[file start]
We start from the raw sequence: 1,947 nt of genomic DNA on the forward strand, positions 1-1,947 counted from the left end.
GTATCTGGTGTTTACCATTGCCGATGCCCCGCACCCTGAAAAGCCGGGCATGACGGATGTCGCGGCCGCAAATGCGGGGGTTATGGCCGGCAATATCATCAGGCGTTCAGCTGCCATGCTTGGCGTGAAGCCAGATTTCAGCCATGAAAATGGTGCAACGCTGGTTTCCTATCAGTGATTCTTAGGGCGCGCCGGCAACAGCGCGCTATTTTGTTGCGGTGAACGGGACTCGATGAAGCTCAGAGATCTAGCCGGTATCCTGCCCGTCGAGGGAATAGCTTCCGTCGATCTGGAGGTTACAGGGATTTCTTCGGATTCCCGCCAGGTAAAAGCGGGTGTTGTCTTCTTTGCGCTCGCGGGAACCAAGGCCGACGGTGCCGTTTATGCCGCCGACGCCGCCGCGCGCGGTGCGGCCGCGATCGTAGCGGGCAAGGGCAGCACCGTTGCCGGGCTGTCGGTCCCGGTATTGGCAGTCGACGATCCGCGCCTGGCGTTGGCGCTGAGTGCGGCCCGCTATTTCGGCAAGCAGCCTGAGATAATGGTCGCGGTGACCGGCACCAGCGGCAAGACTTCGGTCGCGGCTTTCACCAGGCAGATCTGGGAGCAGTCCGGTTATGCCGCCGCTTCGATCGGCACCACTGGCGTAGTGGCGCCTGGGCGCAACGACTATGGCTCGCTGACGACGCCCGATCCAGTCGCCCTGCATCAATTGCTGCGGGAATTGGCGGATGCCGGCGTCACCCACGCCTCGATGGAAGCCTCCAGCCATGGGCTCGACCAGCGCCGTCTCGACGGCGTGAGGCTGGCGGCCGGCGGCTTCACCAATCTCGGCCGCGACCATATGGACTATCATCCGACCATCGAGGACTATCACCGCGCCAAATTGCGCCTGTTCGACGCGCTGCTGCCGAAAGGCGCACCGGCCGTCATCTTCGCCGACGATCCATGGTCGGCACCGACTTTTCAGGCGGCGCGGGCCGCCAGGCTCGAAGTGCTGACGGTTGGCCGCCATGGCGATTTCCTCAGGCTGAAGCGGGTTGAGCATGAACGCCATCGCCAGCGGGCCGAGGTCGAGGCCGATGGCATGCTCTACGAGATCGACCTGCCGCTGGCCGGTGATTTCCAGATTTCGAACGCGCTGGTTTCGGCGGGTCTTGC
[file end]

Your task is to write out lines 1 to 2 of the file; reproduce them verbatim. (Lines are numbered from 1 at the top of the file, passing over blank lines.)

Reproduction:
We start from the raw sequence: 1,947 nt of genomic DNA on the forward strand, positions 1-1,947 counted from the left end.
GTATCTGGTGTTTACCATTGCCGATGCCCCGCACCCTGAAAAGCCGGGCATGACGGATGTCGCGGCCGCAAATGCGGGGGTTATGGCCGGCAATATCATCAGGCGTTCAGCTGCCATGCTTGGCGTGAAGCCAGATTTCAGCCATGAAAATGGTGCAACGCTGGTTTCCTATCAGTGATTCTTAGGGCGCGCCGGCAACAGCGCGCTATTTTGTTGCGGTGAACGGGACTCGATGAAGCTCAGAGATCTAGCCGGTATCCTGCCCGTCGAGGGAATAGCTTCCGTCGATCTGGAGGTTACAGGGATTTCTTCGGATTCCCGCCAGGTAAAAGCGGGTGTTGTCTTCTTTGCGCTCGCGGGAACCAAGGCCGACGGTGCCGTTTATGCCGCCGACGCCGCCGCGCGCGGTGCGGCCGCGATCGTAGCGGGCAAGGGCAGCACCGTTGCCGGGCTGTCGGTCCCGGTATTGGCAGTCGACGATCCGCGCCTGGCGTTGGCGCTGAGTGCGGCCCGCTATTTCGGCAAGCAGCCTGAGATAATGGTCGCGGTGACCGGCACCAGCGGCAAGACTTCGGTCGCGGCTTTCACCAGGCAGATCTGGGAGCAGTCCGGTTATGCCGCCGCTTCGATCGGCACCACTGGCGTAGTGGCGCCTGGGCGCAACGACTATGGCTCGCTGACGACGCCCGATCCAGTCGCCCTGCATCAATTGCTGCGGGAATTGGCGGATGCCGGCGTCACCCACGCCTCGATGGAAGCCTCCAGCCATGGGCTCGACCAGCGCCGTCTCGACGGCGTGAGGCTGGCGGCCGGCGGCTTCACCAATCTCGGCCGCGACCATATGGACTATCATCCGACCATCGAGGACTATCACCGCGCCAAATTGCGCCTGTTCGACGCGCTGCTGCCGAAAGGCGCACCGGCCGTCATCTTCGCCGACGATCCATGGTCGGCACCGACTTTTCAGGCGGCGCGGGCCGCCAGGCTCGAAGTGCTGACGGTTGGCCGCCATGGCGATTTCCTCAGGCTGAAGCGGGTTGAGCATGAACGCCATCGCCAGCGGGCCGAGGTCGAGGCCGATGGCATGCTCTACGAGATCGACCTGCCGCTGGCCGGTGATTTCCAGATTTCGAACGCGCTGGTTTCGGCGGGTCTTGC